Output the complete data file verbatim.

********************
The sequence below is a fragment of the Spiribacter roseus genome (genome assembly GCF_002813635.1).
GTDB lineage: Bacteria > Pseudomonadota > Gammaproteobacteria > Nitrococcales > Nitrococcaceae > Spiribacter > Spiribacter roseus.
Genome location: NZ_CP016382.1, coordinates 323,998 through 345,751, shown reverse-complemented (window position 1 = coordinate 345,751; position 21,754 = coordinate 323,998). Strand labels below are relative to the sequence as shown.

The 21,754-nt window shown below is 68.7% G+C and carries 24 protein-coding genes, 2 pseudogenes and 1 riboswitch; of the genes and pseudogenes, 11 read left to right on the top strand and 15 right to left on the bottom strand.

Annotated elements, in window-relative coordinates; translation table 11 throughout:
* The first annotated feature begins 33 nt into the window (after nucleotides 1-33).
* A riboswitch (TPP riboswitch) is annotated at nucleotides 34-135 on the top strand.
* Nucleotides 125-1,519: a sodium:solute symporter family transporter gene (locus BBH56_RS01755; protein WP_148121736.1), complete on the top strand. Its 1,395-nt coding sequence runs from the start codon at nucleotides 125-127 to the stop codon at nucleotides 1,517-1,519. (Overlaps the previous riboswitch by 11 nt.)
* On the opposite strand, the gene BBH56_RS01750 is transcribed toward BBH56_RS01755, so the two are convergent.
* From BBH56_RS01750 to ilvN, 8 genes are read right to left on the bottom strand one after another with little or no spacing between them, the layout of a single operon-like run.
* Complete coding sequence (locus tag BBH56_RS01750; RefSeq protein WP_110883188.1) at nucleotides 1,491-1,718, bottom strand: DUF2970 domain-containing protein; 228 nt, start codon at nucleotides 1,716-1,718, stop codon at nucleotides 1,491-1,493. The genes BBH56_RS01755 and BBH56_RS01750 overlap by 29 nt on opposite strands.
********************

The sequence below is a fragment of the Spiribacter roseus genome (genome assembly GCF_002813635.1).
GTDB lineage: Bacteria > Pseudomonadota > Gammaproteobacteria > Nitrococcales > Nitrococcaceae > Spiribacter > Spiribacter roseus.
Genome location: NZ_CP016382.1, coordinates 323,998 through 345,751, shown reverse-complemented (window position 1 = coordinate 345,751; position 21,754 = coordinate 323,998). Strand labels below are relative to the sequence as shown.

The 21,754-nt window shown below is 68.7% G+C and carries 24 protein-coding genes, 2 pseudogenes and 1 riboswitch; of the genes and pseudogenes, 11 read left to right on the top strand and 15 right to left on the bottom strand.

Annotated elements, in window-relative coordinates; translation table 11 throughout:
* The first annotated feature begins 33 nt into the window (after nucleotides 1-33).
* A riboswitch (TPP riboswitch) is annotated at nucleotides 34-135 on the top strand.
* Nucleotides 125-1,519: a sodium:solute symporter family transporter gene (locus BBH56_RS01755; protein WP_148121736.1), complete on the top strand. Its 1,395-nt coding sequence runs from the start codon at nucleotides 125-127 to the stop codon at nucleotides 1,517-1,519. (Overlaps the previous riboswitch by 11 nt.)
* On the opposite strand, the gene BBH56_RS01750 is transcribed toward BBH56_RS01755, so the two are convergent.
* From BBH56_RS01750 to ilvN, 8 genes are read right to left on the bottom strand one after another with little or no spacing between them, the layout of a single operon-like run.
* Complete coding sequence (locus tag BBH56_RS01750; RefSeq protein WP_110883188.1) at nucleotides 1,491-1,718, bottom strand: DUF2970 domain-containing protein; 228 nt, start codon at nucleotides 1,716-1,718, stop codon at nucleotides 1,491-1,493. The genes BBH56_RS01755 and BBH56_RS01750 overlap by 29 nt on opposite strands.